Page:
Here we established a nested treatment experiment with four block replications and three replicated plots per block (30 by 30 feet) using six different cropping systems (corn, corn with cover crop, corn intercropped alfalfa (Medicago sativa), alfalfa, intermediate wheatgrass (IWG, Thinopyrum intermedium), and a five species mixture of pasture grasses and forbs), to understand the system tradeoffs among soil health, forage quality and milk production in a dairy agricultural system. To quantify changes in soil health, structure, and soil GHG emissions, we planted corn on all plots in year 1 (2020) before planting other treatments in year 2 (2021). We collected data on soil nutrients and carbon content, soil microbial abundance and diversity, soil CO2 efflux, soil moisture and temperature, as well as forage samples and multispectral drone flights to assess forage quality.

Corn plots (monocultures and intercropped) had lower variability in environmental characteristics like soil moisture and temperature, while their magnitudes were elevated, indicating a more compacted and less aerated soil compared to plots with greater root density and lower bulk density (i.e., pasture plots). Similarly, corn plots respired significantly less CO2, both in years 1 and 2, compared to perennial crop plots, conforming with soil microbial data, which indicated lower microbial diversity in corn plots compared to pasture plots. While corn biomass was greater at the time of harvest compared to other crops, pasture and alfalfa plots accumulated half of the corn biomass throughout three harvest cycles and showed to have lower variability in yield, while also having higher nutritious value compared to corn silage, with implications for milk quality. Our findings suggest that efforts to make dairy operations more resilient to climate change and weather extremes should focus on more variables than just GHG emissions and soil carbon storage, to sustain agricultural production, human nutrition, and biogenic nutrient recycling into the future.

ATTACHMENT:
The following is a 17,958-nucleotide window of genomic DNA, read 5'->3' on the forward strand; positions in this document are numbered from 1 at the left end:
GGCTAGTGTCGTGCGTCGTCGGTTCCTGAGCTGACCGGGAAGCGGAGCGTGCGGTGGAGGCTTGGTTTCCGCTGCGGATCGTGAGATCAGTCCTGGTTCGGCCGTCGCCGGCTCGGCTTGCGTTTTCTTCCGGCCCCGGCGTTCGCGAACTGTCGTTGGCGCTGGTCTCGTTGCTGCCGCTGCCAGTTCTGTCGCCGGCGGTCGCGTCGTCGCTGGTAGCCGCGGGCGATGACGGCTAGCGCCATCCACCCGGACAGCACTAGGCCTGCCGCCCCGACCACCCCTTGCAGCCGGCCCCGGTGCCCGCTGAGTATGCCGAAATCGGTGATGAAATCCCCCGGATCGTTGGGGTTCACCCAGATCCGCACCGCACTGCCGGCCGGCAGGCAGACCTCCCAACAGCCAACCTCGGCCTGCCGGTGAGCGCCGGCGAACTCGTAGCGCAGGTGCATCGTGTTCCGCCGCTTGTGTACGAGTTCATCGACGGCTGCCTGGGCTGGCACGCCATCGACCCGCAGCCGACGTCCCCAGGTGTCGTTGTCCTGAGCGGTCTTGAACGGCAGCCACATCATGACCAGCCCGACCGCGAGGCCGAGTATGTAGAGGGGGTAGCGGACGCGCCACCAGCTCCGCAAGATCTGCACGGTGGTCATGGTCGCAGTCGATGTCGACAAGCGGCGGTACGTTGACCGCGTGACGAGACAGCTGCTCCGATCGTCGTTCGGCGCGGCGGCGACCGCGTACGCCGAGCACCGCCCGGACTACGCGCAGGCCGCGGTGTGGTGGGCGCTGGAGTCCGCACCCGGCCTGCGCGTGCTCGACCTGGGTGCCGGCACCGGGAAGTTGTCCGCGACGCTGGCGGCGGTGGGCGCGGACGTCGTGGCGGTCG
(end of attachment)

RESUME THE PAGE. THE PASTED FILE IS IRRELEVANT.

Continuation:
How to cite: Wiesner, S., Gajbhiye, S., Mehta, S., Stoy, P., and Duff, A.: Understanding soil health across greenhouse gas emissions and soil characteristics, EGU General Assembly 2024, Vienna, Austria, 14–19 Apr 2024, EGU24-11524, https://doi.org/10.5194/egusphere-egu24-11524, 2024.

X1.53
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EGU24-386
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ECS
Does a soil drying-rewetting cycle decrease the effectiveness of nitrification inhibitors?
(withdrawn)
Pablo Ribeiro and Karl Mühling
X1.54
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EGU24-5275
Narasinha Shurpali, Olli Peltola, Tulasi Thentu, and Perttu Virkajärvi